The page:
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Owner of SeaView Lofts apartment complex faces new federal lawsuit. What he had to say in his first court appearance

The lawsuit cites persistent problems with leaking pipes, mold, clogged trash chutes, appliance failures and a lack of heating and air conditioning.

NEWPORT NEWS, Va. — Weeks after the SeaView Lofts apartment complex in Newport News was condemned, attorneys filed a federal lawsuit against its owner.

The lawsuit, served Friday, names Benjamin Weinstein and SeaView Apartments LLC as the defendants. 

While the apartment complex's troubles have been in and out of courtrooms since late June, August 5 was the first time Weinstein appeared in person for a court date.

When he was walking into the building, he told 13News Now: "Whatever the court tells us, we will obey."

Inside the courtroom, a judge cited what he called a lack of attention to the situation, "frustrating" and "unacceptable." A judge asked Weinstein to take the stand, where he cited evidence of prior efforts to improve and maintain the complex. 

Weinstein said that when he purchased the building in 2020, he named it as "terribly neglected for years," citing he's spent approximately $2 million in renovations to the apartment, including more roughly $250,000 in repairs to the building's elevators alone. 

He added that the longer residents are kept out of the building and not paying rent, the higher the likelihood of foreclosure and declaring bankruptcy over the property. 

A Newport News Circuit Court judge countered, arguing that an owner is responsible for the problems of a building at its outset, and eventually ordered Weinstein to pay an additional $1,000 per day until the code issues at the building are fixed. Those fines may be "purged" based on the timeliness in which the issues are remedied.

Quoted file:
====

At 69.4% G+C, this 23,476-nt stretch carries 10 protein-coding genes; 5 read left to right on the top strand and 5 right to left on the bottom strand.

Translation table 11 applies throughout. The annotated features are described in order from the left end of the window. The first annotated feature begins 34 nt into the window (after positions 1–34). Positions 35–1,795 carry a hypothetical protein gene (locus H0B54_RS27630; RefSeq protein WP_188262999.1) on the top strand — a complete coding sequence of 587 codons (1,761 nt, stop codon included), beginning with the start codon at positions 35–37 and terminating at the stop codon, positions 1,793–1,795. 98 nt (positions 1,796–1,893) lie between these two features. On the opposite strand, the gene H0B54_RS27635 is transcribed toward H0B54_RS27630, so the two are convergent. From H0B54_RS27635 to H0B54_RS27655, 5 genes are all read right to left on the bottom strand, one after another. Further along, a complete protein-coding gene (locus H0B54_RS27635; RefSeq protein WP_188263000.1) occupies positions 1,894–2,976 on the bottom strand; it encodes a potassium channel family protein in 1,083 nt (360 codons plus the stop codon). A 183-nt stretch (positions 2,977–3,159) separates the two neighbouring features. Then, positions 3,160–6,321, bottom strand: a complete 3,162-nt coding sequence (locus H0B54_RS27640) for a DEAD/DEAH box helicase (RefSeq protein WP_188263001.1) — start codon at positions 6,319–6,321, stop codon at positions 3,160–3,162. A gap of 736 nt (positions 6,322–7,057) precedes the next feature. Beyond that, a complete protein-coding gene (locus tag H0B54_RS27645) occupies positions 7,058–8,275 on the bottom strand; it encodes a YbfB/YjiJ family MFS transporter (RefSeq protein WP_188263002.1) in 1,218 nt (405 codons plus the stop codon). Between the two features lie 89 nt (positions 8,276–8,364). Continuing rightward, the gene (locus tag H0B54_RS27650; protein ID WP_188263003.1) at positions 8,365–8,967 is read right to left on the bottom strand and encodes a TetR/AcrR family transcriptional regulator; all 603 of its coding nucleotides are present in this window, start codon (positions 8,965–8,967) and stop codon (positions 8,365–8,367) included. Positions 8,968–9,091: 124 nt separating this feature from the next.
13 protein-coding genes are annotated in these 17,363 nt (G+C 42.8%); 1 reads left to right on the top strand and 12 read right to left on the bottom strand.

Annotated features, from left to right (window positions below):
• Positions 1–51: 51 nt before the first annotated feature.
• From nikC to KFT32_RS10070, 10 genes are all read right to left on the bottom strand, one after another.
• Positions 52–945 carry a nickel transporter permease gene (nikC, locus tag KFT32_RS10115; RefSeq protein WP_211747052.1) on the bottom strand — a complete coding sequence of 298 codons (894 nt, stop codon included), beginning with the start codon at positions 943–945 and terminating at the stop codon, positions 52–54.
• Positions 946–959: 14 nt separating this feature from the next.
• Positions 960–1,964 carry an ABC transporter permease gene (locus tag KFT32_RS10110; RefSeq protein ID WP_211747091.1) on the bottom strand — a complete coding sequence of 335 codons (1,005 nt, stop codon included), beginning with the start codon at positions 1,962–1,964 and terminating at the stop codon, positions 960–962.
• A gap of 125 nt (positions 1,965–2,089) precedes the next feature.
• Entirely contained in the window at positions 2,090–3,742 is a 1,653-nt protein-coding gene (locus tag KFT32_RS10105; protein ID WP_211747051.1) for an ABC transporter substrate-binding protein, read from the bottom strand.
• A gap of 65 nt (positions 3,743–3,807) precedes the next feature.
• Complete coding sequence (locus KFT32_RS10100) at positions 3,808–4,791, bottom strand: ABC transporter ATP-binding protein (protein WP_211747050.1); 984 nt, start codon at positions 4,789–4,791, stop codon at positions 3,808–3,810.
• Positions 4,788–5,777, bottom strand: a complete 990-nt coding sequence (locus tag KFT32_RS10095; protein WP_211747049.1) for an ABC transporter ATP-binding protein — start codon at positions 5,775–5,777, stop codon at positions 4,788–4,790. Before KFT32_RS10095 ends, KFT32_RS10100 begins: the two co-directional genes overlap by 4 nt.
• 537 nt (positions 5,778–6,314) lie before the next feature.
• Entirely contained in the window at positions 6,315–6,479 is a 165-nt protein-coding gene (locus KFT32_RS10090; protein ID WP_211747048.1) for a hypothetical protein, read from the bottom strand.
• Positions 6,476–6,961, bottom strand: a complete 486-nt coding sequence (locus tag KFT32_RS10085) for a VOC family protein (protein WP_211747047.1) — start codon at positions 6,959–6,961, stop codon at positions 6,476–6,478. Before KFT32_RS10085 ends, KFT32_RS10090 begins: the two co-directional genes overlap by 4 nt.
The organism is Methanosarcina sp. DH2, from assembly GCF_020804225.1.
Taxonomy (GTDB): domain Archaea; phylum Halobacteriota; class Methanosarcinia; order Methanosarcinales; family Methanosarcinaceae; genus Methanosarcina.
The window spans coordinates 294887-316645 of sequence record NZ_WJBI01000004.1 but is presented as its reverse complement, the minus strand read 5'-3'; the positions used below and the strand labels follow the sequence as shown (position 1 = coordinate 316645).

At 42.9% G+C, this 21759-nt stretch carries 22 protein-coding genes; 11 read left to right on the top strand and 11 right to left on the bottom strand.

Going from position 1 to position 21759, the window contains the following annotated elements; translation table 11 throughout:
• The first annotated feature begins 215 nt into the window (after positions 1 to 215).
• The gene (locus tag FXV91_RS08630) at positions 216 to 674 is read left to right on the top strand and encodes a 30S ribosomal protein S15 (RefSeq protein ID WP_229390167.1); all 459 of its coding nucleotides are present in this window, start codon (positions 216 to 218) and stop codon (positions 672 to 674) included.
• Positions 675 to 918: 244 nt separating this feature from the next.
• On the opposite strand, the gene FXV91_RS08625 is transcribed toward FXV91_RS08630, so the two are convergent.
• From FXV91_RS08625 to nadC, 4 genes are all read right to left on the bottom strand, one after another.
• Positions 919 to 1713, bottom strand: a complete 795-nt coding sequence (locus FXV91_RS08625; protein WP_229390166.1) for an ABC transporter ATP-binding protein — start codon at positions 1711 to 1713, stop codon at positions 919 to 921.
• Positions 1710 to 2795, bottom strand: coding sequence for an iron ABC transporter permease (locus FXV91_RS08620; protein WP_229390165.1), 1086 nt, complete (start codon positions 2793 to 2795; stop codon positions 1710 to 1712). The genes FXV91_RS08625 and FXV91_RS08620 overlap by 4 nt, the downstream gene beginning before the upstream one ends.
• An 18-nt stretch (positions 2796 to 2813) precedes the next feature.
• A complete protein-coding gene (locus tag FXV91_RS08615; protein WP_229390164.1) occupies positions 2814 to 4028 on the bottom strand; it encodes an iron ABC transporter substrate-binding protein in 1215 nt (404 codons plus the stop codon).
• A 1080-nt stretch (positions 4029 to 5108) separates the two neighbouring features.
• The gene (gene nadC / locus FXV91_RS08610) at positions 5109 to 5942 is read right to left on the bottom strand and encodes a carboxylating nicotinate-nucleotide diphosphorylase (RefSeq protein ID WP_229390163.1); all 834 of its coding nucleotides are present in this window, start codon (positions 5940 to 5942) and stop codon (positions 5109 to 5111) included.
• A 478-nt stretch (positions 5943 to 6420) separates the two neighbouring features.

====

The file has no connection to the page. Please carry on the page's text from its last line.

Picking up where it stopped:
Outside of the courtroom, Weinstein alleged new information regarding the status of rent payments among tenants, saying "a majority" of residents hadn't been paying "any" rent at the time of the condemnation. 

This, happening on the same day attorneys introduced new lawsuits against Weinstein, filed at both the federal and state level, alleging Weinstein violated the Virginia Residential Landlord Tenant Act as well as the Fair Housing Act. 

The federal lawsuit claims this building had been the subject of several recent court orders, where the owners were required to fix the 15-story apartment's two elevators. It didn't happen.

"Even after months of such efforts by the City of Newport News and the Newport News Circuit Court, Defendants have refused to comply."

According to the state lawsuit filed in Newport News Circuit Court, attorneys are seeking compensatory damages of as much as $250,000 per Plaintiff. 

As of July 29, inspectors still found broken elevators, leaks, and faulty fire alarms in the building.

The document says there were 43 health and safety complaints made about the building between when Weinstein bought the apartment complex in June 2020 and April 2021.

The lawsuit also cites persistent problems with leaking pipes, mold, trash chutes clogged with rotting garbage, a lack of heating and air conditioning, and repeated appliance failures. 

"Seaview Tenants have endured dangerous health and safety violations," it reads.

Hundreds of people who lived in the apartment complex have been scrambling to find places to live since they were kicked out on July 1. The city has been paying $15,000 per day since then to temporarily house them.

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